But we know what March of 2020 brought. There were no in-person events. Even as we returned to office-based work in April of 2022, no one was a in a hurry to attend large dinners. However, now that we have, for all intents and purposes, moved to a post-pandemic lifestyle, Hand to Hand is back, and we are thrilled that Michael Bryant will be our speaker.
The purpose of an event like this, of course, is to provide our audience with:

  1. Affirmation that what they themselves may be experiencing is normal rather than a sign of weakness;
  2. Inspiration in the example of someone who was able to make the difficult transition from being controlled by depression, anxiety, or other mental health challenges or addiction to being in control of them;
  3. Knowledge that mental health concerns can be managed using healthy habits, avoidance of traumatic triggers, cognitive behavioural therapy and other tools of mental health hygiene;
  4. Specific ideas, tools, habits etcetera that the audience could adapt for themselves.

Many events and speakers have focused on re-telling the trauma that an individual experienced in grappling with mental illness. To be sure, there is some value in that since it does provide some of the affirmation referred to in point 1 above. However, if we are to make any meaningful difference to the lives of our audience members, we need to provide much more in the nature of items 2-4 in the list above.  There is already a great deal of material available to our audience in the nature of testimonials about speakers’ trauma. Adding more does not help improve the lives of those we serve, and it risks putting the speakers’ own health in jeopardy when they re-experience some of the worst times in their lives. In the limited time and attention we have from our audience, we need to spend less time on those trauma narratives and more time on giving our audience real solutions to the real problems they are having. Those solutions may well be rooted in the personal narratives of people who have survived difficulties of course, but we must deliver something the audience members can take away beyond just “Oh how awful that must have been!”  They need to leave the event with the beginnings of a plan to help improve their own lives.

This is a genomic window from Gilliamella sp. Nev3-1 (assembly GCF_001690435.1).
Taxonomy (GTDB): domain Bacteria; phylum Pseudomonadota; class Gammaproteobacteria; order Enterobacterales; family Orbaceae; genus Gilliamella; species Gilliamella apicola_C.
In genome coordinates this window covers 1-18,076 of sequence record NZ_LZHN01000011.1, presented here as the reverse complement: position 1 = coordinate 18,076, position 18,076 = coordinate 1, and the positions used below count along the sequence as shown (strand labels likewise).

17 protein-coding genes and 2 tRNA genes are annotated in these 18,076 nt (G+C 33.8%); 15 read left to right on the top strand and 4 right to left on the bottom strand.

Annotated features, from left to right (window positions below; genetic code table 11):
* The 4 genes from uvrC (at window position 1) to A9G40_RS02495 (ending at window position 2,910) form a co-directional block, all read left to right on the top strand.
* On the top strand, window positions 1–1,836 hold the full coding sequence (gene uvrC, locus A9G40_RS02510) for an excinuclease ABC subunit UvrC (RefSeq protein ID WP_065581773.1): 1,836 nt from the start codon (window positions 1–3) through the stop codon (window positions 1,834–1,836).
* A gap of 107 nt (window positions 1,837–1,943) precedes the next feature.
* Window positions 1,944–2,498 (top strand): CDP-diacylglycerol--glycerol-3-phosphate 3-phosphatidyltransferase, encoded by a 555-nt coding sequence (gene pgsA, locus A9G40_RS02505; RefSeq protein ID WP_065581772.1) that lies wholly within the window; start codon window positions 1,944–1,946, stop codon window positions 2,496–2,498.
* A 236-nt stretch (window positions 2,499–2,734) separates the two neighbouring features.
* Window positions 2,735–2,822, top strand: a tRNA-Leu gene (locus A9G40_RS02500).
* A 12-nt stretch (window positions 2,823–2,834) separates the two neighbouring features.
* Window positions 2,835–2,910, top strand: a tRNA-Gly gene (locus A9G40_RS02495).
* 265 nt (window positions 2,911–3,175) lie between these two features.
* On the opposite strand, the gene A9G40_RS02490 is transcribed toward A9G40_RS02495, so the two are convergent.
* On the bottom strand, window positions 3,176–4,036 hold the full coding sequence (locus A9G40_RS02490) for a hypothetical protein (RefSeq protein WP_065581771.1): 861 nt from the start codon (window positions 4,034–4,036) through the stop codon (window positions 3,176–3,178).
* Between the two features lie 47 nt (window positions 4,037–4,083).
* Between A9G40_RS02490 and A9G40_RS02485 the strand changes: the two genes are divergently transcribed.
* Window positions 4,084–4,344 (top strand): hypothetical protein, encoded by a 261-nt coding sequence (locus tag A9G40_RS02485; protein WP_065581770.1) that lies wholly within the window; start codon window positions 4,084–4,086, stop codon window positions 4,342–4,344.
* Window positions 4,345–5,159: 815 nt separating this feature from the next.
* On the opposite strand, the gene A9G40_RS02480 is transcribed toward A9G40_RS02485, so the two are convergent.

Learning that a speaker had already started to build their mental health toolkit can be important for those of us who tend to run on empty. We say things like “I do my best work when I am under stress.” Sometimes we survive on adrenaline surges, flying from one file to another, in a happy state that relies on our belief in our infallibility. But we know that there is a tipping point when good stress (eustress) that causes our peak performance converts to troubling stress, and we begin to struggle. When we are overloaded and we encounter an unexpected problem, we often collapse from exhaustion and can’t see our way out of the deep well we have dug for ourselves.
It is helpful to see that other lawyers who are hard-wired like us put time and energy in building their well-being not in response to a major crisis but at an earlier time which enabled them to work through a major crisis. If other lawyers can adopt introspection and set themselves up for well-being, then we can, too, so that we can ride out the rocky bumps of life.
Please save the date—October 3, 2024—and plan to spend an evening at the Hotel Macdonald. We will be dining in the Empire Ballroom, listening to Michael, and enjoying each other’s company. We may have a few fun-fundraisers, too. We can all think about whether we are short-changing ourselves by indulging in stereotypical lawyer excesses, and we can all enhance our coping strategies.
We will look at the feasibility of running a bus from Calgary to Edmonton on October 3rd with an overnight stay in Edmonton and back to Calgary the following morning.And, of course, lawyers and students from all parts of the province are welcomed with open arms—we are working on a group rate at the Hotel Macdonald for out-of-town guests.  Please let us know if you are interested in this option.
And perhaps your firm would like to sponsor the event or a component of the event. We will be circulating sponsorship opportunity packages in the next month or so. Let’s show our commitment not only to being good lawyers but to being well lawyers, together in Edmonton, on October 3rd.